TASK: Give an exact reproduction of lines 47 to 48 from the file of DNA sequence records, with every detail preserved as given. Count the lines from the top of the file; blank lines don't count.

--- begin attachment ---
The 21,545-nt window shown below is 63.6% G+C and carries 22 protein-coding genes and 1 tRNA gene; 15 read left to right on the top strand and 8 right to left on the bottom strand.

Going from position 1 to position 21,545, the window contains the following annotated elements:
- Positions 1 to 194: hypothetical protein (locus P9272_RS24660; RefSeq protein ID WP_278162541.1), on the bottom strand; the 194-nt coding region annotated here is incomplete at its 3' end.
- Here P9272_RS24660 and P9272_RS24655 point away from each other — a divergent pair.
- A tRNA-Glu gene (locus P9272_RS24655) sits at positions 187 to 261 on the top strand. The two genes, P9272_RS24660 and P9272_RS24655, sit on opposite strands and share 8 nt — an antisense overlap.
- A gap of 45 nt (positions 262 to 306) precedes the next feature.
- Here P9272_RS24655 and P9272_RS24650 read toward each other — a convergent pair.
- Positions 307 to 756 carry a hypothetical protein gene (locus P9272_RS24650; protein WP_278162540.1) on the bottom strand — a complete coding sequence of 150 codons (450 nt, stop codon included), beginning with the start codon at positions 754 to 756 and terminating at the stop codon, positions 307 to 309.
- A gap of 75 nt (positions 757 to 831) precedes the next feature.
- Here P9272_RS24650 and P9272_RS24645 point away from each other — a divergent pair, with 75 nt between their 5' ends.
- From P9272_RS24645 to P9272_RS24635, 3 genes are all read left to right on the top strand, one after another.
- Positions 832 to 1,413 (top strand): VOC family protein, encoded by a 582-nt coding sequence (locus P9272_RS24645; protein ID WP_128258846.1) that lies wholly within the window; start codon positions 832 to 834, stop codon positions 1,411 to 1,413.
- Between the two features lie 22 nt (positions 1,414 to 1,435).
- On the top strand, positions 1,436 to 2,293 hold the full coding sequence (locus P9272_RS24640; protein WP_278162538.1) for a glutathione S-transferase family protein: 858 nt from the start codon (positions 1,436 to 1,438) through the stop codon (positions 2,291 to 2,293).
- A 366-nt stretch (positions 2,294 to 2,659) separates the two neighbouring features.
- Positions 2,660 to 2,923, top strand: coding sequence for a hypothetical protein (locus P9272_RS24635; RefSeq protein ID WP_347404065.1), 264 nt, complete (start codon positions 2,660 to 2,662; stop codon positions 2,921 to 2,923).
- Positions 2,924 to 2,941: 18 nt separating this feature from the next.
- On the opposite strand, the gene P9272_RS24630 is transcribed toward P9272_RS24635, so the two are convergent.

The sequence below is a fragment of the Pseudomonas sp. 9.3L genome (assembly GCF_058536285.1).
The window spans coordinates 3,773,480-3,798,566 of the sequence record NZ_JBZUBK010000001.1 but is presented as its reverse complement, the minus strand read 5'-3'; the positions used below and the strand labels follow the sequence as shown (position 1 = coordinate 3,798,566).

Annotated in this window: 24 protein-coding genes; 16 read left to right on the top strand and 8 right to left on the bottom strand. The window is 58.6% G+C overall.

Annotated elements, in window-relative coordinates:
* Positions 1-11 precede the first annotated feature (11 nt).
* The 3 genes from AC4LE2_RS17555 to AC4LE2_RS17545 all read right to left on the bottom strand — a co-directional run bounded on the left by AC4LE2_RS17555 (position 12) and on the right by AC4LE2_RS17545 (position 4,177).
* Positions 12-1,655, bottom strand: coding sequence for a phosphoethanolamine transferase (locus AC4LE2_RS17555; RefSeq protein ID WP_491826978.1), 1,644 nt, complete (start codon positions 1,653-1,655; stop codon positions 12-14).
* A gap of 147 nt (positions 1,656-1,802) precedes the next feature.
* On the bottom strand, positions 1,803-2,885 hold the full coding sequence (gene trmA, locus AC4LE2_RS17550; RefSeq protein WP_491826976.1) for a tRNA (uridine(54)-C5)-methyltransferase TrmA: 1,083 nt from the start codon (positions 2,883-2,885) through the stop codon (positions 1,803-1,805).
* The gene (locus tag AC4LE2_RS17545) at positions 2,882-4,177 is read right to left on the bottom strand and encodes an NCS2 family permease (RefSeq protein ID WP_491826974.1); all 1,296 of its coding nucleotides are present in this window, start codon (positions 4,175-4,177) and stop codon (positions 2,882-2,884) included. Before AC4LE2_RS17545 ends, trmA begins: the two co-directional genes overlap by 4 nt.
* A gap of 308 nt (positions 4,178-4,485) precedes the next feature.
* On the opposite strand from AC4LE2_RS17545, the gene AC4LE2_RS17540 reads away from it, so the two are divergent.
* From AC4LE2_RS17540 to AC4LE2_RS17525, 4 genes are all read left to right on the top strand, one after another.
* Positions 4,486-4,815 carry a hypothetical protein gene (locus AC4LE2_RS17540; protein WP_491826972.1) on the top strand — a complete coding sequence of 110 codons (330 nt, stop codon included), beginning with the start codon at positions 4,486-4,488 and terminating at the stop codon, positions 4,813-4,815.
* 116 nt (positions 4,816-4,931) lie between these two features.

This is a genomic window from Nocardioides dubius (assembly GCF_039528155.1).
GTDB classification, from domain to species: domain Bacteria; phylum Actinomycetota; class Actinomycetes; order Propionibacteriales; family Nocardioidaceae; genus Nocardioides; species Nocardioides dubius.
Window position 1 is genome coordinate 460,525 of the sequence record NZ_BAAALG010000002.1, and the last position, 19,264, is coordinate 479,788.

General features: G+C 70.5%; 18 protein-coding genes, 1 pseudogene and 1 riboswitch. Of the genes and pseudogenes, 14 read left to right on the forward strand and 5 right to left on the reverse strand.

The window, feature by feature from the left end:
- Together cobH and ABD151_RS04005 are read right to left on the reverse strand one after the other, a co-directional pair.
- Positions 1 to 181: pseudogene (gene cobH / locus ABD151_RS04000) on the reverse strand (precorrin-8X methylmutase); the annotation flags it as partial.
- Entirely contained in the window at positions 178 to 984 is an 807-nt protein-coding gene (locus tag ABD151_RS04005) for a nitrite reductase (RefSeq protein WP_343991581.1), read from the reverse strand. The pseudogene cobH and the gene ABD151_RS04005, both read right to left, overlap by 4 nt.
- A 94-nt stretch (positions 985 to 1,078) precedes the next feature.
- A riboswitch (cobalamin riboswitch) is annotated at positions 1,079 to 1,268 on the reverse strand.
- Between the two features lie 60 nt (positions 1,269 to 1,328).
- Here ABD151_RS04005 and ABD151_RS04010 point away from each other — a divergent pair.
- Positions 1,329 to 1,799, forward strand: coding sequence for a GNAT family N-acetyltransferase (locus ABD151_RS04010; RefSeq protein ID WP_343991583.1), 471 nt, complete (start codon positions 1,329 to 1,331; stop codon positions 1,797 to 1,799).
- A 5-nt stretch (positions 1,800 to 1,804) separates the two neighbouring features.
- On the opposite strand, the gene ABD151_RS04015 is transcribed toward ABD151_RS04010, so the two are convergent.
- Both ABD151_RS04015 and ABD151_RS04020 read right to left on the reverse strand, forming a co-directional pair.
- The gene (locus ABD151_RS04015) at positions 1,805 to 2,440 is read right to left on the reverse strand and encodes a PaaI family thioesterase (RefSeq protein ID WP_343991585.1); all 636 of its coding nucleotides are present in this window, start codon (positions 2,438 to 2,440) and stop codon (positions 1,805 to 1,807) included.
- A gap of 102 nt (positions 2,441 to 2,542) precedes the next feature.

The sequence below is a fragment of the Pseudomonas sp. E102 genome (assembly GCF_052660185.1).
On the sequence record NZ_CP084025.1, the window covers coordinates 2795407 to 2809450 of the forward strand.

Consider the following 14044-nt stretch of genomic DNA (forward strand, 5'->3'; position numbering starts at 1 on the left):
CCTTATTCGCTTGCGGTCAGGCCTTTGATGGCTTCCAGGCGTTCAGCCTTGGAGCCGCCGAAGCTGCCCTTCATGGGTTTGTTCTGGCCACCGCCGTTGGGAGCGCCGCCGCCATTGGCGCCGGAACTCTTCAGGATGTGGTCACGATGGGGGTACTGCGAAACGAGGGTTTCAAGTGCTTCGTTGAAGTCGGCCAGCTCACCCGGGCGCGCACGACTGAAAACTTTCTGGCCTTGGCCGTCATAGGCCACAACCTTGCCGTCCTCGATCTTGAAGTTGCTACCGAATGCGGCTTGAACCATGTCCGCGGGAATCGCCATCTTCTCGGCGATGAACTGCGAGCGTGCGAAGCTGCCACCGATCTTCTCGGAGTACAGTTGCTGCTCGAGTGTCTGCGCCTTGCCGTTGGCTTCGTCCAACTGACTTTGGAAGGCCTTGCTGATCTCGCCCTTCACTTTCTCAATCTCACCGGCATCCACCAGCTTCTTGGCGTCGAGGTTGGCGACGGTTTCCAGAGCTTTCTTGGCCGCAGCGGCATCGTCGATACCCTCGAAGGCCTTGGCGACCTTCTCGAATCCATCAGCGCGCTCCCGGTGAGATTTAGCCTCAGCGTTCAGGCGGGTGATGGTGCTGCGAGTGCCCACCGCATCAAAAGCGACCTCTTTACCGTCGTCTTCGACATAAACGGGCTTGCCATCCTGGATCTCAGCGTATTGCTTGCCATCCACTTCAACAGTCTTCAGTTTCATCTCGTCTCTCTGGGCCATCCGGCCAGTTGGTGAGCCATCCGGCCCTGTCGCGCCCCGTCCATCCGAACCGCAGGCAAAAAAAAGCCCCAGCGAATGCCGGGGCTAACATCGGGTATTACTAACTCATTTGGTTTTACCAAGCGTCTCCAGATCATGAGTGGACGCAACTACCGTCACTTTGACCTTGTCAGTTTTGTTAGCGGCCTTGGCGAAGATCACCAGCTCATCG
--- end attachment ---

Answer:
- A 5-nt stretch (positions 1,800 to 1,804) separates the two neighbouring features.
- On the opposite strand, the gene ABD151_RS04015 is transcribed toward ABD151_RS04010, so the two are convergent.